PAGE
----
By Hayley Young
In 2019, the National Museum of Natural History opened its doors to the new hall of dinosaurs and fossils. Its centerpiece: the “Nation’s T. rex.” Montana’s Kathy Wankel and 150 of her closest friends and family were in attendance to enjoy the unveiling of this remarkable dinosaur discovery.
The journey of this Tyrannosaurus rex to Washington D.C. began over three decades ago, when Kathy and her husband, Tom, discovered a fossil while on a family camping trip. The couple, along with their children and a few other family members, had set up camp near Nelson Creek on the Dry Arm of Fort Peck Reservoir for Labor Day. Tom and Kathy had set out to do some prospecting when they happened across a fossil that was peeking from its bed of Eastern Montana gumbo.
Kathy recalls, “It was the size of a corner of an envelope.”
Unequipped to dig up fossils, they headed back to camp for more tools and lunch.
They returned later with a screwdriver, knife, shovel, and the rest of the family. Uncovering the fossils was a slow
process that quickly ate away the afternoon. They had exposed more of a large fossil and what appeared to be the ends of three rib bones. With school starting for the kids the next day, the family headed home with plans to return.
Some weeks later, they brought home a few fossils from the site that Kathy was sure belonged to a dinosaur. She reached out to the Museum of the Rockies to see if they could help her verify the origin of these fossils.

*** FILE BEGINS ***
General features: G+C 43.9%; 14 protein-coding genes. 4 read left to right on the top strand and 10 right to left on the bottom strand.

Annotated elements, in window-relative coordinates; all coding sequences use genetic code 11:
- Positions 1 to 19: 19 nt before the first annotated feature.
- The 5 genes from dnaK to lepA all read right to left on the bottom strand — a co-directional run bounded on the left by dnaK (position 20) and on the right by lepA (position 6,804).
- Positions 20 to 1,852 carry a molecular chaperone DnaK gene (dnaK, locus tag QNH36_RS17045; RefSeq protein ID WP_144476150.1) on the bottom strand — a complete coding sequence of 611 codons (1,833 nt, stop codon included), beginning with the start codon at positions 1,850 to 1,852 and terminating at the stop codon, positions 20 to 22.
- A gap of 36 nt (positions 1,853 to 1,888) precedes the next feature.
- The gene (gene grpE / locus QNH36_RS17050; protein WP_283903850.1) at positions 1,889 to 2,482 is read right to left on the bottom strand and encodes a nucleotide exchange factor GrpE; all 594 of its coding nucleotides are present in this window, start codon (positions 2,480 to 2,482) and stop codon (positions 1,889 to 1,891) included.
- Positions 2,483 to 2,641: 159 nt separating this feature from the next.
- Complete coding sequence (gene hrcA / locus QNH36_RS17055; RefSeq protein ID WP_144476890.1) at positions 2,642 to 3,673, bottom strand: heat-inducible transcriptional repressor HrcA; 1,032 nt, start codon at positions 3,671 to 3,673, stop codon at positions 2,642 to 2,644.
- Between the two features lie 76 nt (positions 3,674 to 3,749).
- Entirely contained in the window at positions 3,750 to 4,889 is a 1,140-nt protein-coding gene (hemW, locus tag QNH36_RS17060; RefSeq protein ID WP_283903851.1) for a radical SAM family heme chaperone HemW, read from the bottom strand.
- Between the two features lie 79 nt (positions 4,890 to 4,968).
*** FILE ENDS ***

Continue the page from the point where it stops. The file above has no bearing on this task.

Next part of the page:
Over Thanksgiving break the Wankel family hit the road west for the Museum of the Rockies, which had agreed to
look at the discovery. Experts quickly confirmed that these bones were from a dinosaur—specifically a carnivore. (The bone density is different between herbivorous and carnivorous dinosaurs.) It was the first ulna bone from a T. rex forelimb and the first to be found with remnants of dinosaur red blood cells!
The following spring, Tom and Kathy took three paleontologists from the Museum of the Rockies and an official from Charles M. Russel Wildlife Recreation Area to the fossil site. From 1989 to 1990 the field crew spent time excavating the dinosaur. Finally, the behemoth was ready to be moved to its new home at the Museum of the Rockies. The dinosaur would be known as MOR 555 and informally, the Wankel T. rex.
Once safely at Museum of the Rockies, an exhibit was constructed which allowed visitors to watch the team prepare the fossils before it was moved on display. The museum displayed the Wankel T. rex laying as it had been found, and kept it that way for nearly a quarter-century before releasing it on its next big adventure.
In 2014, the Wankel T. rex began the journey to its new home at the Smithsonian (which has the dinosaur on loan for 50 years). It made the long trek to Washington D.C., packed securely in a FedEx truck to be scanned. (The scan generated a 3D digital image.) Next stop was Ontario, where the Wankel T. rex was assembled before taking up residence at its new home in the Smithsonian.
Visitors will be left with a lasting impression of this dinosaur, as it is displayed in the “death pose” over the top of a Triceratops.
The Wankel T. rex is one of the most complete Tyrannosauruses ever discovered and is estimated to have weighed six to seven tons. It is an impressive twelve feet tall.
A bronze cast of this T. rex stands proudly in front of the Museum of the Rockies.